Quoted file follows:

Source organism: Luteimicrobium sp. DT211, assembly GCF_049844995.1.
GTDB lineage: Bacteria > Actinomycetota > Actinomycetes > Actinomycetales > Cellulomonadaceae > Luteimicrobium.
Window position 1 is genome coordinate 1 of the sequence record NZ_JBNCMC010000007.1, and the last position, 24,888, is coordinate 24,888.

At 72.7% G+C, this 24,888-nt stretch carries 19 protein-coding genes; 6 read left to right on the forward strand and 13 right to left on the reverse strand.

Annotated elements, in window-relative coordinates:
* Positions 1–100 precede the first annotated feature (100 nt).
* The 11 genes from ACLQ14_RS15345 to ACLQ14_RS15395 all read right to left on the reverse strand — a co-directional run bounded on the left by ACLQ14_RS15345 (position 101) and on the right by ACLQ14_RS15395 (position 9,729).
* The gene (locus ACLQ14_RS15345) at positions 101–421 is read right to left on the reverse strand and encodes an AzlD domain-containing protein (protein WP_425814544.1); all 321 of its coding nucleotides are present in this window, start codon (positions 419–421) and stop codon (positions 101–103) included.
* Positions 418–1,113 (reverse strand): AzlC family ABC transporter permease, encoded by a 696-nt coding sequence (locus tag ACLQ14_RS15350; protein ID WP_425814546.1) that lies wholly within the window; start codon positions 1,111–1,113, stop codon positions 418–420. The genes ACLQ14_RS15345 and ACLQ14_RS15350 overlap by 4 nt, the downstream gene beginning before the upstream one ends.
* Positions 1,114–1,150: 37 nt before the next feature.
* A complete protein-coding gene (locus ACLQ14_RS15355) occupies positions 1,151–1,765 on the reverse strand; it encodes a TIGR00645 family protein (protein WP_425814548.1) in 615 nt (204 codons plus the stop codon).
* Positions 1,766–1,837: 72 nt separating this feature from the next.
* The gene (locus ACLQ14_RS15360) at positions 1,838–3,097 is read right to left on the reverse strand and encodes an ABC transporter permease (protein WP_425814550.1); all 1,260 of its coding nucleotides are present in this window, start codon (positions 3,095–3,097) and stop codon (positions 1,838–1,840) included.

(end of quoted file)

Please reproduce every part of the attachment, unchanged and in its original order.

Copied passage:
Source organism: Luteimicrobium sp. DT211, assembly GCF_049844995.1.
GTDB lineage: Bacteria > Actinomycetota > Actinomycetes > Actinomycetales > Cellulomonadaceae > Luteimicrobium.
Window position 1 is genome coordinate 1 of the sequence record NZ_JBNCMC010000007.1, and the last position, 24,888, is coordinate 24,888.

At 72.7% G+C, this 24,888-nt stretch carries 19 protein-coding genes; 6 read left to right on the forward strand and 13 right to left on the reverse strand.

Annotated elements, in window-relative coordinates:
* Positions 1–100 precede the first annotated feature (100 nt).
* The 11 genes from ACLQ14_RS15345 to ACLQ14_RS15395 all read right to left on the reverse strand — a co-directional run bounded on the left by ACLQ14_RS15345 (position 101) and on the right by ACLQ14_RS15395 (position 9,729).
* The gene (locus ACLQ14_RS15345) at positions 101–421 is read right to left on the reverse strand and encodes an AzlD domain-containing protein (protein WP_425814544.1); all 321 of its coding nucleotides are present in this window, start codon (positions 419–421) and stop codon (positions 101–103) included.
* Positions 418–1,113 (reverse strand): AzlC family ABC transporter permease, encoded by a 696-nt coding sequence (locus tag ACLQ14_RS15350; protein ID WP_425814546.1) that lies wholly within the window; start codon positions 1,111–1,113, stop codon positions 418–420. The genes ACLQ14_RS15345 and ACLQ14_RS15350 overlap by 4 nt, the downstream gene beginning before the upstream one ends.
* Positions 1,114–1,150: 37 nt before the next feature.
* A complete protein-coding gene (locus ACLQ14_RS15355) occupies positions 1,151–1,765 on the reverse strand; it encodes a TIGR00645 family protein (protein WP_425814548.1) in 615 nt (204 codons plus the stop codon).
* Positions 1,766–1,837: 72 nt separating this feature from the next.
* The gene (locus ACLQ14_RS15360) at positions 1,838–3,097 is read right to left on the reverse strand and encodes an ABC transporter permease (protein WP_425814550.1); all 1,260 of its coding nucleotides are present in this window, start codon (positions 3,095–3,097) and stop codon (positions 1,838–1,840) included.